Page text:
Strong rumors are surfacing that Yahoo will be buying social media site Tumbler.com on Monday for about 1.1 billion dollars. Unless Facebook owner Mark Zuckerberg takes the advice of Silicon Valley mini mogol Jason Calcanis (and he won’t), it would seem this deal is probably going to go through.
Is this as great a move for Yahoo as Jason C seems to think? I’d say sure if it shakes Yahoo into a more appropriate roll as a key player in the online social media space. Despite massive amounts of activity and traffic, Yahoo’s been in Google’s shadow pretty much as along as Google’s been around to beat Yahoo like a rented mule – and beat them at pretty much everything they’ve both tried to do. Flickr is an exception to this, and perhaps Mayer’s gameplan will be to aquire projects that can give Google a run for the big advertising money in various venues. Could Mayer even have her eyes on search? Yahoo threw in that towl long ago, but Microsoft’s Bing seems to bounce back into the behemoth’s online strategy every few years. Bing’s quality is comparable to Google’s, so look for something interesting to happen with a Yahoo Microsoft partnership (or aquisition of YHOO by MSFT, as should have happened years ago when Microsoft offered to buy YHOO for about $31 per share, far above Yahoo’s curent valuation). New CEO Marissa Mayer was exactly what the Yahoo doctor ordered – somebody who will take calculated risks and has an intellectual and competitive incentive to succeed where so many others have conspicuously failed.
All Things D appears to be the site that broke this story: http://allthingsd.com/20130517/yahoo-board-to-meet-sunday-to-consider-1-1-billion-all-cash-deal-to-acquire-tumblr/
Disclaimer: I own YHOO stock
Only in Silicon Valley could a CEO get away talking about their brand “kicking ass”, but Yahoo’s in Silicon Valley and Carol Bartz is their new tough talking CEO, who today wrote in Yahoo’s official blog “Yahoo Anecdotal” that Yahoo is “Getting our house in order“. Among other thing Bartz says she is :
….rolling out a new management structure that I believe will make Yahoo! a lot faster on its feet. For us working at Yahoo!, it means everything gets simpler. We’ll be able to make speedier decisions, the notorious silos are gone, and we have a renewed focus on the customer. For you using Yahoo! every day, it will better enable us to deliver products that make you say, “Wow.”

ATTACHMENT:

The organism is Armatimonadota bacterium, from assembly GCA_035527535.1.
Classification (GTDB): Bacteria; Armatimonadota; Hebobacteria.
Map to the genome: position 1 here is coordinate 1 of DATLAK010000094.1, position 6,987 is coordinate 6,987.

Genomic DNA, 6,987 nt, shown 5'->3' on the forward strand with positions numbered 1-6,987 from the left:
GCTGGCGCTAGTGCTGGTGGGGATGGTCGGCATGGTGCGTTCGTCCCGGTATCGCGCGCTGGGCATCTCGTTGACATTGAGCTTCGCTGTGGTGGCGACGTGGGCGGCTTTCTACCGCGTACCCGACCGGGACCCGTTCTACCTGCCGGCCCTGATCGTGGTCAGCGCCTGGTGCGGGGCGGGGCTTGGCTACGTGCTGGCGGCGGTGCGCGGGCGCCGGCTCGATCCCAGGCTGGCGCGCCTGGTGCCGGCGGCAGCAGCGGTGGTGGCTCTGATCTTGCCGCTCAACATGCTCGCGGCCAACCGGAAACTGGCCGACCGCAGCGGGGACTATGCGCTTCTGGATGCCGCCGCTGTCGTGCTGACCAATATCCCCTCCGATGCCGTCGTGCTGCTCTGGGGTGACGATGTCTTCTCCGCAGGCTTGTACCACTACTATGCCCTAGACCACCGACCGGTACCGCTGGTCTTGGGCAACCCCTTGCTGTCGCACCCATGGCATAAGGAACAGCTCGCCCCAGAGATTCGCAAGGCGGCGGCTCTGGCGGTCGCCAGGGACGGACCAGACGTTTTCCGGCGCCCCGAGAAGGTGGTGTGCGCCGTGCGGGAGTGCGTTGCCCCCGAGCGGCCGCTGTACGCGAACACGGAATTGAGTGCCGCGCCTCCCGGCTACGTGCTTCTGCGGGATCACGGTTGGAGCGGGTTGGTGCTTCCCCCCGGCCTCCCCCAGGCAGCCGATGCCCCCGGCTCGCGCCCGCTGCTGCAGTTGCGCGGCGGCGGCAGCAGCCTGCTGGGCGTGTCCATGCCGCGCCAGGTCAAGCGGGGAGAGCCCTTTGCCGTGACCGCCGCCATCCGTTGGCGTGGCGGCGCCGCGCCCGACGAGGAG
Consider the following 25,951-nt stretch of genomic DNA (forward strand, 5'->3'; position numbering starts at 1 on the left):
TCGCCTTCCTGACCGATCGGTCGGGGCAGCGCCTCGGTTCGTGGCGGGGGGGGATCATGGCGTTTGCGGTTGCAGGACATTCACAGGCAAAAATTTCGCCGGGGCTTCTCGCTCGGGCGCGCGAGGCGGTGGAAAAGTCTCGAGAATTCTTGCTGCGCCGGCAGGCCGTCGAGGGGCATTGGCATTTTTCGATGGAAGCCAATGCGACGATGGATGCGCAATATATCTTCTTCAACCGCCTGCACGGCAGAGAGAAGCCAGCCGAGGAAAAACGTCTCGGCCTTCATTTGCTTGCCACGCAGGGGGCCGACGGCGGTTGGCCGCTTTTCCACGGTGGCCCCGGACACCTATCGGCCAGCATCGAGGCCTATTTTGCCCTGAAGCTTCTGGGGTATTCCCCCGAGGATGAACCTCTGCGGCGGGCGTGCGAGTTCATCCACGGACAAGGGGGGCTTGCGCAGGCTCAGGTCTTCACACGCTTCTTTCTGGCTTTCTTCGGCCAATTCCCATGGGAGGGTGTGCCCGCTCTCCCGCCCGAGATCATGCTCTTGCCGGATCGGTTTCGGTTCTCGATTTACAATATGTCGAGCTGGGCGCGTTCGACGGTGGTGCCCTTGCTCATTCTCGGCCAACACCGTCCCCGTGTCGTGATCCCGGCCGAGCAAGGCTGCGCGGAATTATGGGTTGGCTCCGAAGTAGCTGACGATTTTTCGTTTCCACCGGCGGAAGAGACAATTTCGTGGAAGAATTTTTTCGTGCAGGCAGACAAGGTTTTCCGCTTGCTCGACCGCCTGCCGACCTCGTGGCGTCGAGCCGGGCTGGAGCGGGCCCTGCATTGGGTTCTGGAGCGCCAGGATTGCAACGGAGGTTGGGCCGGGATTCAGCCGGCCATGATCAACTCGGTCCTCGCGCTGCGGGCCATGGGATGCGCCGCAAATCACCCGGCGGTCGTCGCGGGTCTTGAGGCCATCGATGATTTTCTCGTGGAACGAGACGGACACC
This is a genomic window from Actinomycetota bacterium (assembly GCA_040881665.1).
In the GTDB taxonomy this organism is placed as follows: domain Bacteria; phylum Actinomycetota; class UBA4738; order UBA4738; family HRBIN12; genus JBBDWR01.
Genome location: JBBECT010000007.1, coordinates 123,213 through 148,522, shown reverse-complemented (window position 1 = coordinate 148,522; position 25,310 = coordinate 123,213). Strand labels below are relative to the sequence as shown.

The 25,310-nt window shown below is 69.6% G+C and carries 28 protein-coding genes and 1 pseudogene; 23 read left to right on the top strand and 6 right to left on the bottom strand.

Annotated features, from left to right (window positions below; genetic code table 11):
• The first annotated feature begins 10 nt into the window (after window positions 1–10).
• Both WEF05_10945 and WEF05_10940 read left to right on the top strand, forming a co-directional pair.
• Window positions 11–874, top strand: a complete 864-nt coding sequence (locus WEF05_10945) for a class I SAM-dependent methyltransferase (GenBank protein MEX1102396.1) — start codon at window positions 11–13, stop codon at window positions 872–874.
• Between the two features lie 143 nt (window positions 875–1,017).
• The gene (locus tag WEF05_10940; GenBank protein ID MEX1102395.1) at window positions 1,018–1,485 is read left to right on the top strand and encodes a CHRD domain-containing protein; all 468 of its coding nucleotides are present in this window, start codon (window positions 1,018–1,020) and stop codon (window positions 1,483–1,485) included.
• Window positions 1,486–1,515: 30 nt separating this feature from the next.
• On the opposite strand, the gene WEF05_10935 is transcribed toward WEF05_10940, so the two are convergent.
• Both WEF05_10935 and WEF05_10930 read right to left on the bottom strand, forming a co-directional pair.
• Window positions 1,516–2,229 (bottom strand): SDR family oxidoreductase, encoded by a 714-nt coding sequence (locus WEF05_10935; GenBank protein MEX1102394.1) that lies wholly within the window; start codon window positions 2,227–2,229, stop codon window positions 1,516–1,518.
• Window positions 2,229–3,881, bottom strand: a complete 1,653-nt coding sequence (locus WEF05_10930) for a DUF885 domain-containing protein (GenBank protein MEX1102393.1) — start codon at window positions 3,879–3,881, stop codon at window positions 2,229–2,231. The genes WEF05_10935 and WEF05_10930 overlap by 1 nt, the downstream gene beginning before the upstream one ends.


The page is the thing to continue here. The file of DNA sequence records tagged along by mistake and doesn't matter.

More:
When former Yahoo CEO and co-founder Jerry Yang (Yahoo was co-founded with David Filo) left the company a few months ago Carol Bartz stepped in aggressively, presumably tasked by Yahoo’s board to either turn the company around or prepare for a sale of Yahoo Search, or perhaps even the entire company, to Microsoft.
Given that turning Yahoo around is considered by most to be extremely challenging and long term, I think we should assume Bartz is working the Microsoft sales angle even though much of the tough talk is more along today’s lines of restoring the second most recognizable internet brand to at least a shadow of Yahoo’s former glory. Note though that even assuming a sale to MIcrosoft is in the goal, it’s probably in Yahoo shareholder’s best interests for Bartz to talk and work towards shoring up the brand, hoping to encourage Microsoft to offer more of a premium over the current share price than they might if they knew a deal was inevitable.
We can get some insight into what Carl Icahn – one of Yahoo’s largest shareholders and board members – is looking for in this deal thanks to this excellent report on his stock holdings and pricing. With an average share price is in the neighborhood of $20-25, I would argue that Icahn wants Microsoft to come in somewhere north of that for him to agree to a sale. Microsoft offered $31 officially last year before the stock meltdown and most fell they would have paid about $34, but clearly that deal is long off the table. However given Microsoft’s lackluster online performance and the chance for a crack at Google’s dominance, look for Microsoft to make an offer soon. Look for Yahoo to probably take it.
DISCLOSURE: Technology Reporter Joe Hunkins is long on YHOO
The Wall Street Journal is reporting that Carol Bartz is about to accept Yahoo’s offer to be their new CEO, replacing Jerry Yang after his stint of about a year where Yahoo saw their share price collapse after a rejection of offers from Microsoft that many feel were as much an ego play by Yang than a reasoned business decision.
Bartz has been CEO of Autodesk and it remains somewhat unclear why Yahoo’s board sees Bartz as the best person for the job at this challenging time in Yahoo’s corporate history. One idea bandied about on CNBC right now is that Yahoo’s plans are to sell off their search business to Microsoft and then reinvent themselves as a software company, although I’m skeptical even Yahoo would be so foolish as to think they can monetize software in the current online environment where most software is free.
Yahoo does have huge potential to leverage it’s brilliant Web 2.0 development to date (e.g. Flickr, Open Search APIs, etc), but only if they can find ways to make sure their huge internet footprint stays intact and users start to see and interact with Yahoo advertising. If Bartz can do this Yahoo’s prospects could improve significantly.
Disclosure: Long on YHOO